Why Do Community Colleges Have Such a Bad Rep?

Across schools throughout the City, bulletin boards proudly display colleges and universities that high school seniors will be attending in the fall. It is commonplace for teachers, students, and visitors to view these boards and comment on the fine schools into which students have been accepted.

Recently, I was viewing one such board with a fellow teacher. Before long, several other teachers gathered around each of us vying to see who got into what school. I was looking to see if anyone got into any of my alma maters (Hofstra Pride, lol!) and everyone was looking at the board from a different perspective. One teacher said with disgust, “too many of these students are going to community colleges. That’s horrible!” I was both shocked and offended. I am a proud graduate of Nassau Community College and I attribute much of my success to the exceptional education I garnered there. Over 90% of my teachers held Doctorate degrees and were very well-versed in their content area.

I was a mother who hadn’t been in a college classroom for over twelve years and it was my beloved professors at Nassau Community College who took the time to encourage me. They told me what a great writer I was. They saw how awkward I felt as the oldest student in the class and found ways to draw upon my life experiences as meaningful components of our studies. Most adult students attend classes in the evening, but I went during the day when my children, who were very young at the time, were in school.

Given all of that, you can see why I was so taken aback by the derogatory comment about being accepted to and attending community college. Community college plays a vital role in building a bridge for students from the support of high school to the independence of college. Community colleges are usually smaller in student enrollment and therefore have smaller class size,  affording more personalized attention from professor to student. Monetarily speaking, community college is affordable, especially for students who may have to pay their own way through school and who do not want to accrue a lot of student loan debt.

According to Bridget Kulla, “[m]any students don’t know what to major in when they graduate from high school. Two out of three students will change their major at least once during their college career. Community colleges are good places to explore fields that interest you before committing to a major.” I don’t think it’s healthy to shame students for not knowing what they want to do with the rest of their lives at the tender age of 18 and being wise enough to take some time to figure it out without breaking the bank.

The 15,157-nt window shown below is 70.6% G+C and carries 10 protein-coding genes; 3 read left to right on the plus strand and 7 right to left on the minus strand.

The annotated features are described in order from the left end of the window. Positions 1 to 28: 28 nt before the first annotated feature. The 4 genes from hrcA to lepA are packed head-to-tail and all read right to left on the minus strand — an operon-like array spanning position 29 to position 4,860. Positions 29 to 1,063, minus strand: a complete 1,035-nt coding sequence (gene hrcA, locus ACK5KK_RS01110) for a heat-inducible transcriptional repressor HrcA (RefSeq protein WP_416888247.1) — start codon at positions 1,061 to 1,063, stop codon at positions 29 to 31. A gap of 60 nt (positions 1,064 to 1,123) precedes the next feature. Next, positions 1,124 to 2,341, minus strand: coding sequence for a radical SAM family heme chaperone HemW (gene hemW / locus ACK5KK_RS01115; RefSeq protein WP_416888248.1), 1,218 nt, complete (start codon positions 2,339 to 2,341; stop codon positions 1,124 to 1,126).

The article goes on to articulate what I saw to be true not only  for those few students on the college acceptance bulletin board whom I knew personally, but for myself when I decided to go back to school:

If you don’t have the highest grades after graduating high school, taking classes at a community college can help improve your GPA. Unlike most four-year colleges, community colleges have an open-door admissions policy – all students are accepted regardless of past academic performance. Improving your academic record at a community college lets you meet the minimum admissions requirements at four-year colleges and shows you are serious about your education.

I cut class a lot in high school and my grades in no way reflected my ability. I made choices that led me further and further away from education and into a life of adulthood, motherhood, marriage, and divorce. Attending community  college gave me the room I needed to ease my way back into the rigorous world of academia. Many students who struggle in high school, for whatever reason, relish the support that community college offers.

So to all those who frown upon students who go from high school to community college, take note: While at Nassau Community College, I got into the Honors program, graduated Cum Laude and on time, received a scholarship to Long Island University’s Post College where all my credits were accepted, graduated from there Magna Cum Laude and on time, got a scholarship to Hofstra University, graduated from there Summa Cum Laude and on time, and have been gainfully employed not only in my career as a teacher but now as a blogger. I’d say getting accepted to a community college is pretty awesome and I salute all students who are pursuing their dreams by attending college in the fall! Congrats! Don’t let anyone cloud your shine!

What do you think?

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